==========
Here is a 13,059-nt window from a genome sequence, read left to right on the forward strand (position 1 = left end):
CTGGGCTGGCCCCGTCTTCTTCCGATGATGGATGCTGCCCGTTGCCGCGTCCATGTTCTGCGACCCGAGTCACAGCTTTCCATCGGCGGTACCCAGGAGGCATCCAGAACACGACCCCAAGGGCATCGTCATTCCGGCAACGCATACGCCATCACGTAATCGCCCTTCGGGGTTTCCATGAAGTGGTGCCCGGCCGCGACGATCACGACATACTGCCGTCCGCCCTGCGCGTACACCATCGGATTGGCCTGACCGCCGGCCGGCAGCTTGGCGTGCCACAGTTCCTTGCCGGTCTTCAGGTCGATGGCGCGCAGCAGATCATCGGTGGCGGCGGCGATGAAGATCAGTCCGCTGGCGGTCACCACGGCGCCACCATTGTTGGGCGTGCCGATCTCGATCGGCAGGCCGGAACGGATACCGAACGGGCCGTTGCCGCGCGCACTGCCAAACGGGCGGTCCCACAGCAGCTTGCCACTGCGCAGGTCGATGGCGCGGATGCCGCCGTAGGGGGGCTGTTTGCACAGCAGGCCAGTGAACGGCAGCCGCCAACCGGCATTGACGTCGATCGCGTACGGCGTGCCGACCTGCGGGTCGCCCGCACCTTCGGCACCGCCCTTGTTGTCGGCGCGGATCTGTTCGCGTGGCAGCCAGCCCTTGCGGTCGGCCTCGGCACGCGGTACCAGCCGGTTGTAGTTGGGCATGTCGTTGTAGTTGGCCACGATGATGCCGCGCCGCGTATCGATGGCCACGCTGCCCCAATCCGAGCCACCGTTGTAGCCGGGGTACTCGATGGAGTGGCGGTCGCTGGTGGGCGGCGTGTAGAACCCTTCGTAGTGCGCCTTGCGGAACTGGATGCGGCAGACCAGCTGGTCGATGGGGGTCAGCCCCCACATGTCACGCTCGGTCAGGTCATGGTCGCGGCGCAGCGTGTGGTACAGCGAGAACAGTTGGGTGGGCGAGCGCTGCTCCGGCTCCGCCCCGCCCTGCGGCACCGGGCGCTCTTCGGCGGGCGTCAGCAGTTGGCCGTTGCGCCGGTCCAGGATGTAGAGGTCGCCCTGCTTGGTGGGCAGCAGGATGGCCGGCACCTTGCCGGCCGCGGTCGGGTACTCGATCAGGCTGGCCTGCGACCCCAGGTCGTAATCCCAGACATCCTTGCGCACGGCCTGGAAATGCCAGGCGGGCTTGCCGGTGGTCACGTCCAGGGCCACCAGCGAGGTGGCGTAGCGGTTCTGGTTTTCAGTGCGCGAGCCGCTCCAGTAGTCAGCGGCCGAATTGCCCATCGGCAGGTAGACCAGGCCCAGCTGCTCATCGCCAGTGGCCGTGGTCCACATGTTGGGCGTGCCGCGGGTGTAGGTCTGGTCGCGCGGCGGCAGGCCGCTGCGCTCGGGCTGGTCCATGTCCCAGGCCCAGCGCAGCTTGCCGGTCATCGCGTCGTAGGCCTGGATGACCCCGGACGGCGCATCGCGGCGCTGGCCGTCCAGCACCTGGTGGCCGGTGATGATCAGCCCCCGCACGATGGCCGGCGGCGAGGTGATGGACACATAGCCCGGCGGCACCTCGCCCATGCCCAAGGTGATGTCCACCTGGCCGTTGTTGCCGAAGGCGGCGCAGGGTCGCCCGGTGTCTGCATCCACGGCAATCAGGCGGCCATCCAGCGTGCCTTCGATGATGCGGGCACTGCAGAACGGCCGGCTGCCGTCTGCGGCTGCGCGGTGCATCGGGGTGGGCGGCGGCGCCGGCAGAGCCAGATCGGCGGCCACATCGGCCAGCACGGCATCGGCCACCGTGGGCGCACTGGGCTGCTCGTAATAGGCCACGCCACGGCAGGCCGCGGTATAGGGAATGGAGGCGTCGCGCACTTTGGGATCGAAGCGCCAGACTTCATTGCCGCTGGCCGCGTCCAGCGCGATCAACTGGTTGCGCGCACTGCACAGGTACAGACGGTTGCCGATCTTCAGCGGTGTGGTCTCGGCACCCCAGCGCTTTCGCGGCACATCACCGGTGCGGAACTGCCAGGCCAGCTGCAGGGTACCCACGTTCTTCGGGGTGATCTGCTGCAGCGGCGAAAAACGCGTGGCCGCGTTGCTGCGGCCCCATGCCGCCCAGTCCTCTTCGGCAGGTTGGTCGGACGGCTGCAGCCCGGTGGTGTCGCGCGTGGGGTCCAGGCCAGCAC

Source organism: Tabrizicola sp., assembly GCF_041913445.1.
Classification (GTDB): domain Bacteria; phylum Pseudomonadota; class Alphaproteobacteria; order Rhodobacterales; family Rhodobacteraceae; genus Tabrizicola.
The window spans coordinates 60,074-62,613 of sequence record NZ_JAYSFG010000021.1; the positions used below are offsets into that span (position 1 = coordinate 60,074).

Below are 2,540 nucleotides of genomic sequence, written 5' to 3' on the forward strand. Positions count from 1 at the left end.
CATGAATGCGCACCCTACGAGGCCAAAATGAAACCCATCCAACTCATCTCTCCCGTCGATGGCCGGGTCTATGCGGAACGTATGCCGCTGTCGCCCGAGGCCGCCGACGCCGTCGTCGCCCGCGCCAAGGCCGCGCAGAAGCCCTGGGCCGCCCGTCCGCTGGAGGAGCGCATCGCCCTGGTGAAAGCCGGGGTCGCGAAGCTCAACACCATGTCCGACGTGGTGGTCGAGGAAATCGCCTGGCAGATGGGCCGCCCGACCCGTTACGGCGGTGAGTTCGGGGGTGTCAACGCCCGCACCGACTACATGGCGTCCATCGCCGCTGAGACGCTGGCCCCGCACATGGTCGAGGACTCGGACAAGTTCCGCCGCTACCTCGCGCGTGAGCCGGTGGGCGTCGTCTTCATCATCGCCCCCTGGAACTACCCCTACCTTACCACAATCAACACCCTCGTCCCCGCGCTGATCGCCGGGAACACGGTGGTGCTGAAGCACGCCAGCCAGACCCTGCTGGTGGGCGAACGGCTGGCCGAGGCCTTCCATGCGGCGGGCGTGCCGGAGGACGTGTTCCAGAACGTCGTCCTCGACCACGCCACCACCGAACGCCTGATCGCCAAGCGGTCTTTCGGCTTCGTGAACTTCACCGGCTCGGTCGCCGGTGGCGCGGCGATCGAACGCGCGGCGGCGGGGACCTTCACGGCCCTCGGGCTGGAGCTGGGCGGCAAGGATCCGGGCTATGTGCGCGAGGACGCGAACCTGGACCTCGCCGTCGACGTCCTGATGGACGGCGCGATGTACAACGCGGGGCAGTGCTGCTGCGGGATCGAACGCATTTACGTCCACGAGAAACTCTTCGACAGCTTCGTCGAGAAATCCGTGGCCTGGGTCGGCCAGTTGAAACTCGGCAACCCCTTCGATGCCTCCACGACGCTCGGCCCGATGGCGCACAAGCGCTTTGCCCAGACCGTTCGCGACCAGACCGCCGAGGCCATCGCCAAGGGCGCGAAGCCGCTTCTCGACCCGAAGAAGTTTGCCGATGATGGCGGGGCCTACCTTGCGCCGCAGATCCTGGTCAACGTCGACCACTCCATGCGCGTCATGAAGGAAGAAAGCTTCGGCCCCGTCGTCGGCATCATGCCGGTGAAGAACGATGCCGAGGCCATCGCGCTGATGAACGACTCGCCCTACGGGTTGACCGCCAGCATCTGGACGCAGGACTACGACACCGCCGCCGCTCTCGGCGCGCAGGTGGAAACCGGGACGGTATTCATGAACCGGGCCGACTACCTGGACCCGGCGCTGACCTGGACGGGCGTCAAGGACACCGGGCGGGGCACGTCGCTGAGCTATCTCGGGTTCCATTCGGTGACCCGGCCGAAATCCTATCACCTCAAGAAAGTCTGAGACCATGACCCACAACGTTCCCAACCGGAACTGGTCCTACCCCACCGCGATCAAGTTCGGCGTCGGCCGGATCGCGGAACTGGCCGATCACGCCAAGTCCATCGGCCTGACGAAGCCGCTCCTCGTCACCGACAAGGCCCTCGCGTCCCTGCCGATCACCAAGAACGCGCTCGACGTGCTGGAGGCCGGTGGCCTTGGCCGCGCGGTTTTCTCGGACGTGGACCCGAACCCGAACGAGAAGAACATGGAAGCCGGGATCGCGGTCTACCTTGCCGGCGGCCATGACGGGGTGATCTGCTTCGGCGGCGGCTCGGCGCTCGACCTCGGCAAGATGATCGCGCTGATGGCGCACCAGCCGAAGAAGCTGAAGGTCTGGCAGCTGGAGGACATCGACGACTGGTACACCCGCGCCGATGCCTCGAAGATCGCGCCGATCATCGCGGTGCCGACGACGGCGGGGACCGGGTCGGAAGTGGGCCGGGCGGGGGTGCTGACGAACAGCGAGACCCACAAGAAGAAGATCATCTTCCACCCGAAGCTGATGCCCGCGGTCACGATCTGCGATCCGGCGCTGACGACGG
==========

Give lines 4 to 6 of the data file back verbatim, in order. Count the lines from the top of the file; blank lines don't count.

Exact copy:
Classification (GTDB): domain Bacteria; phylum Pseudomonadota; class Alphaproteobacteria; order Rhodobacterales; family Rhodobacteraceae; genus Tabrizicola.
The window spans coordinates 60,074-62,613 of sequence record NZ_JAYSFG010000021.1; the positions used below are offsets into that span (position 1 = coordinate 60,074).

Below are 2,540 nucleotides of genomic sequence, written 5' to 3' on the forward strand. Positions count from 1 at the left end.